Bo Burnham: Inside

Bo Burnham: Inside ★★

Bo Burnham, please retire. More for your sake than for mine.

Never thought I’d ever describe Bo Burnham as insufferable. Not necessarily because this is bad, but because it’s actually extremely difficult to watch. I’m the type of person who doesn’t like when art is too personal. Maybe I didn’t receive enough hugs as a child, but I can’t stand to watch people undressing themselves in front of me. It’s the same reason that I don’t like Synechdoche, New York. The same reason I can’t listen to Olivia Rodrigo spill her feelings all over the microphone. The same reason why I can't read some of my friends' Letterboxd reviews. Probably the same reason that I completely freeze up and stand in place when someone near me starts crying. Something about the way I’m wired just makes these things extremely off-putting and not in a good way.

And Bo Burnham’s Inside is probably the most egregious example of this I’ve ever seen. It’s obvious that he poured his soul into this thing, but he certainly didn’t use a measuring cup. This is more of a documentary of the toll that lockdown took on him than a comedy special. Bo has always been transparent about the suffering that goes into making his art, but this actually morphs into suffering AS art.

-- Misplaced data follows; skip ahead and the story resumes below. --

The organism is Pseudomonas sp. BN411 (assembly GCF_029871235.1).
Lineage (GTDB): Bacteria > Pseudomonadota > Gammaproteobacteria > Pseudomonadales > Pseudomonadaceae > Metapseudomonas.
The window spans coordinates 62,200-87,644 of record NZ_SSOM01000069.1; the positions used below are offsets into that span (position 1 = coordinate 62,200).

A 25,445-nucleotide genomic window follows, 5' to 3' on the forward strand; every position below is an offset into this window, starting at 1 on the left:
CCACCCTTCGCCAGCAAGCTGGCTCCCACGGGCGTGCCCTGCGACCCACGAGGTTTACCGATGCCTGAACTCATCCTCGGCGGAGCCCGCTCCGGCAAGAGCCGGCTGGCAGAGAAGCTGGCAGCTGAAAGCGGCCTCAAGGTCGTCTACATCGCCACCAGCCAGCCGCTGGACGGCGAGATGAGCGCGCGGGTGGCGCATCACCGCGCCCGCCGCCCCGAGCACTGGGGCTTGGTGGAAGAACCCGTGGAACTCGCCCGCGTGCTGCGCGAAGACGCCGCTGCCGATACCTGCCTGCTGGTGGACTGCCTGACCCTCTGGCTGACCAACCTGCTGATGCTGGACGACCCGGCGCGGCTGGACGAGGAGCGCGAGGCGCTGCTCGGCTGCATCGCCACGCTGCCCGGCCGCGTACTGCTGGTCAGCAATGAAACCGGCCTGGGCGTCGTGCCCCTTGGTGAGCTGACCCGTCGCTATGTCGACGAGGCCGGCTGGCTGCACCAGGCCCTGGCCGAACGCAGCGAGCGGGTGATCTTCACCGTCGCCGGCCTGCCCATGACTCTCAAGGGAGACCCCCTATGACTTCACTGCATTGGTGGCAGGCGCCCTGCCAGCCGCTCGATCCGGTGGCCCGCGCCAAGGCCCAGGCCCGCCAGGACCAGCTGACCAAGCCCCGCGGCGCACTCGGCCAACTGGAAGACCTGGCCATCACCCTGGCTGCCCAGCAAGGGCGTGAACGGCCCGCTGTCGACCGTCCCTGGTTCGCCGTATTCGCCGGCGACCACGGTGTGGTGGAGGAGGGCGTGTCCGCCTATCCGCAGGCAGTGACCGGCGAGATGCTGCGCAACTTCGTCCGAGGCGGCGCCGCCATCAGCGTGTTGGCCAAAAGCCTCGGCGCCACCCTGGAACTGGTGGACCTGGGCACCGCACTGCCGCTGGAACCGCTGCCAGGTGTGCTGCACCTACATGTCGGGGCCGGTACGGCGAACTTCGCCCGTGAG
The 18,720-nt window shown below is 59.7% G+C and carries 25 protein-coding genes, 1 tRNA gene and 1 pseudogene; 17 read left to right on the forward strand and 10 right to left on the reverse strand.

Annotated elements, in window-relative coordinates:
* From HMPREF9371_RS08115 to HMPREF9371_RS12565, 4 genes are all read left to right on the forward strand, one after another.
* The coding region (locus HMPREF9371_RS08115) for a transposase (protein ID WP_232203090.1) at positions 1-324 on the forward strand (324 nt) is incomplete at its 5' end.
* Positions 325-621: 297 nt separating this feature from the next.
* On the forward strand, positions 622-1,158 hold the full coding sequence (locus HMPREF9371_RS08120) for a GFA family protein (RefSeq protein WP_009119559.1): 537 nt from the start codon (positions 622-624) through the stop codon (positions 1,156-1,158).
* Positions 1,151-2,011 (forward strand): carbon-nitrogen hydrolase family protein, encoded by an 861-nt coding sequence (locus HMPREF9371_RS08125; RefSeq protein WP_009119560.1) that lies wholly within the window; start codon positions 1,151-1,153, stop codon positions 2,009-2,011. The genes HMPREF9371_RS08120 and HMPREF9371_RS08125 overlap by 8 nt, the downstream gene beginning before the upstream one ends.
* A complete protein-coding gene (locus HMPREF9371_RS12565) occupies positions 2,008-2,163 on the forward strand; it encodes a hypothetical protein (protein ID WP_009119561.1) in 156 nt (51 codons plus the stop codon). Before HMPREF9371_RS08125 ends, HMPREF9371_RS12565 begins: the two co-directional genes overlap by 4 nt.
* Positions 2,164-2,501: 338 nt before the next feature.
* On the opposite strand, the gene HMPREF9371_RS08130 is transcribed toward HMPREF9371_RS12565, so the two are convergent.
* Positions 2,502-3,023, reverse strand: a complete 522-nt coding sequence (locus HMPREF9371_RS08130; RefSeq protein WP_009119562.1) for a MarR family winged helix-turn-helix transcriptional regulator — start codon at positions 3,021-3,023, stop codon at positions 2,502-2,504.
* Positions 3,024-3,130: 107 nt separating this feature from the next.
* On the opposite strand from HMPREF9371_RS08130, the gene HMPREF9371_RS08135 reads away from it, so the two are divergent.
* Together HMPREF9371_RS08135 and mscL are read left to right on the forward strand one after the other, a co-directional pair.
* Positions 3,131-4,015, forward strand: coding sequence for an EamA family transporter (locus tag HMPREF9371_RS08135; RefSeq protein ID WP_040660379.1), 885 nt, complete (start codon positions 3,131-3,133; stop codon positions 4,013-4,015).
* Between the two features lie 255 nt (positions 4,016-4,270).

Suffering as content. I can’t imagine recording yourself having mental breakdowns and then cutting it up in Premiere Pro. He continually tortures himself under the guise of self-deprecation. He simultaneously embodies the roles of "a character in an Aronofsky movie", "the audience of an Aronofsky movie", and of Aronofsky himself. It’s unbearable. It doesn’t feel like content to be consumed or a comedy special to be laughed at. It feels like watching a guy keep himself busy out of necessity.

When he isn’t making jokes at his own expense, his material is painfully millennial. He pens songs about sexting, emojis, and white women pumpkin spice latte stereotypes. He cracks jokes about hating zoomers. He talks a lot about being self-aware and how so many of his jokes are hypocritical, yet also mentions how being self-aware doesn’t excuse anything that anyone does. It's rote. None of this is particularly funny, and even if it was, it’d be overshadowed by everything I already mentioned.

In my eyes, this really should’ve never been made.

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